The Man Whom
Wexford, County Wexford
The Man Whom is the moniker for Wexford-based singer songwriter, producer/composer and multi-instrumentalist Ian Doyle. The Greatest Event is his debut Album. With the help of musicians and friends, Brian Hassett (bass), Christian Best (drums), Doyle and his band retreated to the seclusion of a house in Kilrane Village and worked intensely to record the majority of the album. The piano parts were subsequently recorded in the local arts centre.
Further contributions to Doyle’s album include polished string arrangements written by composer Peter Fahey and performed by the Mamisa Quartet, as well as local guitarist Clive Barnes who played peddle steel for the current single Over and Under.
For the finishing touches, Doyle went to Exchequer Studios, Dublin with producer Brian Crosby and mixing engineer Phil Hayes who shaped and honed the original recordings. The result is an album which is the sum of its parts, held together by a shoestring and interwoven with the goodwill of creative, talented friends.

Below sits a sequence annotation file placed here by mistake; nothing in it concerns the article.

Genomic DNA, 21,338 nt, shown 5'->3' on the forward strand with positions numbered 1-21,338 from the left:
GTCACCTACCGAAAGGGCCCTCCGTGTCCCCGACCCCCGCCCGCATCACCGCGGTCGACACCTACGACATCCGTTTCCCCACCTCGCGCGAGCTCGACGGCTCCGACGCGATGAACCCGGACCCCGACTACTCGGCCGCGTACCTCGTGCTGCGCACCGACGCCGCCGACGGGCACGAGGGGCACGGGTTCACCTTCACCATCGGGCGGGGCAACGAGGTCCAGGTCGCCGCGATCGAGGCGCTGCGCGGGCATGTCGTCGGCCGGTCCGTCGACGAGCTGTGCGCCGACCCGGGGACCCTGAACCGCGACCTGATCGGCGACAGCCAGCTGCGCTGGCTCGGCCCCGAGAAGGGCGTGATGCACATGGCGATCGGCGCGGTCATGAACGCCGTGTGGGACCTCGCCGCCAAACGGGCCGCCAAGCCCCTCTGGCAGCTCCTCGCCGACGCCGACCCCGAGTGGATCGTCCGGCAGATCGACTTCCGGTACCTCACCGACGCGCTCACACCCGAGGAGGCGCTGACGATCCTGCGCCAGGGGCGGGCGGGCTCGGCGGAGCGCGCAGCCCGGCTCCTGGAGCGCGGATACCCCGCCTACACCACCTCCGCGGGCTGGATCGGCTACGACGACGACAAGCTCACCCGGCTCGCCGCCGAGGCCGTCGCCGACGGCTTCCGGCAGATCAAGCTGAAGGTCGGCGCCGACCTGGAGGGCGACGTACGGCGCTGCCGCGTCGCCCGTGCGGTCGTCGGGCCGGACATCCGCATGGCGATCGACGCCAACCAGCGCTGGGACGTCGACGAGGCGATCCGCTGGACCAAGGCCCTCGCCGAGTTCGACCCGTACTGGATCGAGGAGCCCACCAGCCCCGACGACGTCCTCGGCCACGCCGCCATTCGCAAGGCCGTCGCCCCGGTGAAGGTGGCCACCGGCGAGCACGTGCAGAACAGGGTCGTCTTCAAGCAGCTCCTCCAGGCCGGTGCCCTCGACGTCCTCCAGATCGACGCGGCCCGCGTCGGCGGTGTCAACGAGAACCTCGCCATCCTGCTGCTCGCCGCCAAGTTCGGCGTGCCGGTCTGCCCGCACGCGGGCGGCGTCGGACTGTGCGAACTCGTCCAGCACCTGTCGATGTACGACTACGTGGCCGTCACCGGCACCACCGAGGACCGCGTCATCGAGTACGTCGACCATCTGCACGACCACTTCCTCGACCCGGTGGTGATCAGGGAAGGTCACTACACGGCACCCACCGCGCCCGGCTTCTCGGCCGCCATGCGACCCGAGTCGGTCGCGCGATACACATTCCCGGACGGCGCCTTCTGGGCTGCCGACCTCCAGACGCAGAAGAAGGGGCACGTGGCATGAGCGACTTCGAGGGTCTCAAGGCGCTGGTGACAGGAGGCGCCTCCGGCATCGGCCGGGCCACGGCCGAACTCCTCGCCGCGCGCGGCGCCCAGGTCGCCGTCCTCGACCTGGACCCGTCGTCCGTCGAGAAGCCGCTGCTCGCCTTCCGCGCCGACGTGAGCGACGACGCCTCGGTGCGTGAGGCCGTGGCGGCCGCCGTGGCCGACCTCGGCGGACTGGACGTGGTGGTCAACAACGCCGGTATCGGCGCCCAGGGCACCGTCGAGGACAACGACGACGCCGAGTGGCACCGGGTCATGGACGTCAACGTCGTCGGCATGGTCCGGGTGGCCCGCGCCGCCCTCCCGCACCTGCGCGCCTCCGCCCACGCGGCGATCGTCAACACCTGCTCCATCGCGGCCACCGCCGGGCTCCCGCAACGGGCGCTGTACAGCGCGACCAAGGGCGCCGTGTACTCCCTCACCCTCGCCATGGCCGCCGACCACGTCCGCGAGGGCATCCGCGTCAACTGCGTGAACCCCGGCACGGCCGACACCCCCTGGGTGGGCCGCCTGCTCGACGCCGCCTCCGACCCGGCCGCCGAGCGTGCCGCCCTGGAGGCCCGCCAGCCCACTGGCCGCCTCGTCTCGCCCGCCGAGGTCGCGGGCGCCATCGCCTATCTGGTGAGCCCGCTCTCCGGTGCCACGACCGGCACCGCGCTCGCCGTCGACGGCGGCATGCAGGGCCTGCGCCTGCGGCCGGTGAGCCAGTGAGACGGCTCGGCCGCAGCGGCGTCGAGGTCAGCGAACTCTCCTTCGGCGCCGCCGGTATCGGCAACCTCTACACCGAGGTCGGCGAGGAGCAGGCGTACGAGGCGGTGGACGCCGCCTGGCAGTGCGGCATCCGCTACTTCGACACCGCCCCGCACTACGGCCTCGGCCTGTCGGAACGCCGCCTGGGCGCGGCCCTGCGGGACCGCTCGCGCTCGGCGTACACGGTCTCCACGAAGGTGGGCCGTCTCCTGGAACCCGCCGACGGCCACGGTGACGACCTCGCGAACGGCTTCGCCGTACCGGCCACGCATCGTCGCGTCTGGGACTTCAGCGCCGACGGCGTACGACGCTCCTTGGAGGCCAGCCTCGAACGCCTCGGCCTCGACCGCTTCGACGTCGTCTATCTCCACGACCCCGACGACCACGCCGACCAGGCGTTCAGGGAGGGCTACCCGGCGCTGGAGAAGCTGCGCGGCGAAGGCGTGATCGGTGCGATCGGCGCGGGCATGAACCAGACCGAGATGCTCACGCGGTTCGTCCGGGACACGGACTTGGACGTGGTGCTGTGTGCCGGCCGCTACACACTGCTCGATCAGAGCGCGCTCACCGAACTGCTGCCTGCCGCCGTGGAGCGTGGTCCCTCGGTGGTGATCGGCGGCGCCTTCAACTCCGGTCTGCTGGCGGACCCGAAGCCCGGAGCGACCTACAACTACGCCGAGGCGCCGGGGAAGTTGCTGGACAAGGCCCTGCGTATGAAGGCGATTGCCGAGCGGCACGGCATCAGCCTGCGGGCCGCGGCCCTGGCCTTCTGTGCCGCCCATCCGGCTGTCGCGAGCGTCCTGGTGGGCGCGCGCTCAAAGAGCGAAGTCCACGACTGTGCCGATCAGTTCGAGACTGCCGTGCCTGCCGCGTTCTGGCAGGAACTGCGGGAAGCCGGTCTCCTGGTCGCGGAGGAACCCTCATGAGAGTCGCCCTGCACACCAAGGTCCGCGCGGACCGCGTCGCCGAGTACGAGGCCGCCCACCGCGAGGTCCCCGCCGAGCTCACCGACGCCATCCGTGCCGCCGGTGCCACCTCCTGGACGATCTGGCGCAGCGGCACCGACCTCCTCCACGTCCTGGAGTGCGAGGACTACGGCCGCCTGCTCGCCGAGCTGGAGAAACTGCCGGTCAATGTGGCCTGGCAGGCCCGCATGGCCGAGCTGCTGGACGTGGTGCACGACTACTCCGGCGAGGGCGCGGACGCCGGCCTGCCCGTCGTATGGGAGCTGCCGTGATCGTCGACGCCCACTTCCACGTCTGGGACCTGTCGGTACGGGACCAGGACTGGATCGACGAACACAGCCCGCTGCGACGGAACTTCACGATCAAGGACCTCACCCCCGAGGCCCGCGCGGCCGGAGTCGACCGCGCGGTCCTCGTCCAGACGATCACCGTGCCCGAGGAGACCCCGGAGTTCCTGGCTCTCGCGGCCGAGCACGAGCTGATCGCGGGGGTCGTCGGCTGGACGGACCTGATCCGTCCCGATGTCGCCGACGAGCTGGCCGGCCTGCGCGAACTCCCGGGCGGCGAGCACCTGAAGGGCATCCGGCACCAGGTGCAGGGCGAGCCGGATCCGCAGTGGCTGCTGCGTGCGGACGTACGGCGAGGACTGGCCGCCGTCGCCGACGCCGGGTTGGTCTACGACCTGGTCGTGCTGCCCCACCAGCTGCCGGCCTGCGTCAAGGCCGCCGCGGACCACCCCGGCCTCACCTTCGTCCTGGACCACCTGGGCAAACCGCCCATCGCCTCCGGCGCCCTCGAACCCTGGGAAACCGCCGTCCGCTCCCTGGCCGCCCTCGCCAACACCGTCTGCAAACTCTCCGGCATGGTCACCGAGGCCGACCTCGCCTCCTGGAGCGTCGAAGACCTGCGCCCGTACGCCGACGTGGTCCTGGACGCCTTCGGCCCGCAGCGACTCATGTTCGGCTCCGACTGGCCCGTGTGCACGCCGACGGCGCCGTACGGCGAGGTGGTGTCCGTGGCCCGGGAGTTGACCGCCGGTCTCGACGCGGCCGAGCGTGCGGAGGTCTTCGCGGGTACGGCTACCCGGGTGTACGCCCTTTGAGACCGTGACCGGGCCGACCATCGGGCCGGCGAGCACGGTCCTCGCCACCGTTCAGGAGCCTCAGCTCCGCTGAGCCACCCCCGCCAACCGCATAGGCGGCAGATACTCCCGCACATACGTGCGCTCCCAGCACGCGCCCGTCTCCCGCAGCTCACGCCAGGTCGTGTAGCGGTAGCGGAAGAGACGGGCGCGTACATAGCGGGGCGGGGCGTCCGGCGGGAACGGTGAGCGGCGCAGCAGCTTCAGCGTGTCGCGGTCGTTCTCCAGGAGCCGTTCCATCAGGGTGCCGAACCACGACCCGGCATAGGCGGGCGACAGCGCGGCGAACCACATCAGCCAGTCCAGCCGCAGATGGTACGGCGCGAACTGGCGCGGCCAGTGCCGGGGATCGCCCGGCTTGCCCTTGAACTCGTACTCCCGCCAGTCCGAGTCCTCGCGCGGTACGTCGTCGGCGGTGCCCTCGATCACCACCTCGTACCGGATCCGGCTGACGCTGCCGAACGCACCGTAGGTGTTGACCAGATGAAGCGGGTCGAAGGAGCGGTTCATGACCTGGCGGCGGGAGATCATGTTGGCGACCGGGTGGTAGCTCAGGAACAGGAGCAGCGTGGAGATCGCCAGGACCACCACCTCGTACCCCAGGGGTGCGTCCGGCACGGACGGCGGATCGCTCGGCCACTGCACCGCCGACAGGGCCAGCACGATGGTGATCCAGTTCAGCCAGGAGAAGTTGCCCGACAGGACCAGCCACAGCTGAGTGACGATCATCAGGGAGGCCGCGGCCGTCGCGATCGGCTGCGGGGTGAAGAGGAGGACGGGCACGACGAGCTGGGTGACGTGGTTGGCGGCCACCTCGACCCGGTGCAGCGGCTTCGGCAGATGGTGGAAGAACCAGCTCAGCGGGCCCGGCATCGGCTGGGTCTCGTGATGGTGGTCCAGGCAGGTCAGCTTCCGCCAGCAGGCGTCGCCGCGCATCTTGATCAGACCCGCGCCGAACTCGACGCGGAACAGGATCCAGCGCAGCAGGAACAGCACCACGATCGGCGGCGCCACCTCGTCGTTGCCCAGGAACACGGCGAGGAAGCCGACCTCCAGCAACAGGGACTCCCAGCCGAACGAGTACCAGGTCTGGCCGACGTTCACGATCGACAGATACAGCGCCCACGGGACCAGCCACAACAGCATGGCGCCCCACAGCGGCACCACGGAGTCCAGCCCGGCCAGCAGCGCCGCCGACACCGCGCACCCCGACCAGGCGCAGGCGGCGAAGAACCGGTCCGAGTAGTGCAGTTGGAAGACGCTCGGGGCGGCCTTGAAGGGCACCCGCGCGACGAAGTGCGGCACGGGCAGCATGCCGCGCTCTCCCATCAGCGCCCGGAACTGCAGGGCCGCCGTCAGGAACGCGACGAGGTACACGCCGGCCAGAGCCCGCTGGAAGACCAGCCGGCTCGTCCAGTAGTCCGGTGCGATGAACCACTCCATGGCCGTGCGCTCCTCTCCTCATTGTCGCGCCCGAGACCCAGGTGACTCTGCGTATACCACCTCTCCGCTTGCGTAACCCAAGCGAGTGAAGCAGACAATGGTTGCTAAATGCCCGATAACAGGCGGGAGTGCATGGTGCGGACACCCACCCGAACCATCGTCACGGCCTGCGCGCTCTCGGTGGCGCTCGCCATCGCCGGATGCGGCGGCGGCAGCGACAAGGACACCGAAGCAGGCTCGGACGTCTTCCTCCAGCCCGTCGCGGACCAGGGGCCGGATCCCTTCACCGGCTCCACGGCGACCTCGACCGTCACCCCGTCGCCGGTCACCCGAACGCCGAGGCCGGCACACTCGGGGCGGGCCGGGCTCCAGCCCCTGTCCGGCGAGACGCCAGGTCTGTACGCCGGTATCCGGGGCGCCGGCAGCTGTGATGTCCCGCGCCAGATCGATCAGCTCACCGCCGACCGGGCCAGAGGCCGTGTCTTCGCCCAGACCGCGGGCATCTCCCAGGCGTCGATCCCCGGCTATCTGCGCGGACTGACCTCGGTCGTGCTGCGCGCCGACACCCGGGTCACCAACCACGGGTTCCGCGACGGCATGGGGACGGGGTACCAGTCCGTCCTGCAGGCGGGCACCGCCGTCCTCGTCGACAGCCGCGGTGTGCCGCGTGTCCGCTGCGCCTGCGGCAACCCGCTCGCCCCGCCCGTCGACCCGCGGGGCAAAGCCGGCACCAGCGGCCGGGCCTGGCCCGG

Sing Till There’s No Songs Left’ features emotive harmonies, uplifting brass, and swagger in spades. ‘Over And Under’ brims with good vibes, while ‘Leavin This Town’, with its unsettling melancholy, is a handsome tune with a lyrical edge that makes it relevant to these forlorn times. The string-tinged and choral ‘Easier To Run’ is almost illegally heart-breaking, while the restrained ‘Call All The People’ climbs with uncanny power, with Doyle taking it to higher and higher levels of elation. ‘Puppeteers’ is a long-held favourite of mine and ‘Til It’s Gone’ wraps it all up so you want to start all over again. The Greatest Event has enough charm and inventiveness to fill your head and nourish your soul. Eat it.
The Sunday Times ****
A slick production with accomplished musicians, elaborate scores and scrupulous string arrangements. Call all the People has the heartfelt passion of an anthem, including melodic bursts of melancholia, while Sing Till There’s No Songs Left, I know your Face, and Over and Under, the current single, strike all the right chords.
News of the World on Sunday ****
This debut album from Wexford man Ian Doyle takes the joyousness of Sufjan Stephens and the unusual phrasing of Villagers, filtering those elements into an eventful listen.
The Irish Times***
“New name, fresh approach, adventurous songwriter: that’s Wexford’s The Man Whom (aka Ian Doyle) for you. Songs such as I Know Your Face and The Man Who Knew Too Much display Doyle’s nifty craftsman- like process, while Call All the People and Autopilot highlight a working knowledge of the kind of music and musings that have gained him comparisons to Villagers and Neil Young. Out of the blue, then – another new, good Irish singer-songwriter”.